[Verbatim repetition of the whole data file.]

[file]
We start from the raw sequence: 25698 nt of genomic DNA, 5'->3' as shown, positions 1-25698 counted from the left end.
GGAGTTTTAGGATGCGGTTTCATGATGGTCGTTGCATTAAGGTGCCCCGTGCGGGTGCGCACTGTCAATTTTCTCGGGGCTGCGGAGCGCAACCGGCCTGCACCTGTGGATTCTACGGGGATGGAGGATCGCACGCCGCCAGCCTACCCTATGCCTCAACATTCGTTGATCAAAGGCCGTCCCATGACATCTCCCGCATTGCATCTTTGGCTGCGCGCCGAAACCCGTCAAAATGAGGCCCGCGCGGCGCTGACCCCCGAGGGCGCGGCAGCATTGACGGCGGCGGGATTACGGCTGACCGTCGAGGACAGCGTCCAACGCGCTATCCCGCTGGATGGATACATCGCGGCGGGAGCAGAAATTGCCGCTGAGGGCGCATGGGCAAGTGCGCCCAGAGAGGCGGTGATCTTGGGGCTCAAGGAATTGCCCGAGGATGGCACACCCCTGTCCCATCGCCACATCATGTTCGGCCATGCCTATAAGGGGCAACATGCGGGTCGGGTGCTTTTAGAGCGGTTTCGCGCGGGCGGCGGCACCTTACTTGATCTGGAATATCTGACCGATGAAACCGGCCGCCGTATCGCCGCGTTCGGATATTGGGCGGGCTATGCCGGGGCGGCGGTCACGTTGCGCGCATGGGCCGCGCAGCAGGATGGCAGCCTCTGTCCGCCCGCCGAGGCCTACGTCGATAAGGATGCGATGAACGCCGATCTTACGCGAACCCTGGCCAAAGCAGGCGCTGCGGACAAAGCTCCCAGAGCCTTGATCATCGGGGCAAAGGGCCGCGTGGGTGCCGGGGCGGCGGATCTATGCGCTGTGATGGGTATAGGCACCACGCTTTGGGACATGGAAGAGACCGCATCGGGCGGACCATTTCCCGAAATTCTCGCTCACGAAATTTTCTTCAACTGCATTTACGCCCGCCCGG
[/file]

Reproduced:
We start from the raw sequence: 25698 nt of genomic DNA, 5'->3' as shown, positions 1-25698 counted from the left end.
GGAGTTTTAGGATGCGGTTTCATGATGGTCGTTGCATTAAGGTGCCCCGTGCGGGTGCGCACTGTCAATTTTCTCGGGGCTGCGGAGCGCAACCGGCCTGCACCTGTGGATTCTACGGGGATGGAGGATCGCACGCCGCCAGCCTACCCTATGCCTCAACATTCGTTGATCAAAGGCCGTCCCATGACATCTCCCGCATTGCATCTTTGGCTGCGCGCCGAAACCCGTCAAAATGAGGCCCGCGCGGCGCTGACCCCCGAGGGCGCGGCAGCATTGACGGCGGCGGGATTACGGCTGACCGTCGAGGACAGCGTCCAACGCGCTATCCCGCTGGATGGATACATCGCGGCGGGAGCAGAAATTGCCGCTGAGGGCGCATGGGCAAGTGCGCCCAGAGAGGCGGTGATCTTGGGGCTCAAGGAATTGCCCGAGGATGGCACACCCCTGTCCCATCGCCACATCATGTTCGGCCATGCCTATAAGGGGCAACATGCGGGTCGGGTGCTTTTAGAGCGGTTTCGCGCGGGCGGCGGCACCTTACTTGATCTGGAATATCTGACCGATGAAACCGGCCGCCGTATCGCCGCGTTCGGATATTGGGCGGGCTATGCCGGGGCGGCGGTCACGTTGCGCGCATGGGCCGCGCAGCAGGATGGCAGCCTCTGTCCGCCCGCCGAGGCCTACGTCGATAAGGATGCGATGAACGCCGATCTTACGCGAACCCTGGCCAAAGCAGGCGCTGCGGACAAAGCTCCCAGAGCCTTGATCATCGGGGCAAAGGGCCGCGTGGGTGCCGGGGCGGCGGATCTATGCGCTGTGATGGGTATAGGCACCACGCTTTGGGACATGGAAGAGACCGCATCGGGCGGACCATTTCCCGAAATTCTCGCTCACGAAATTTTCTTCAACTGCATTTACGCCCGCCCGG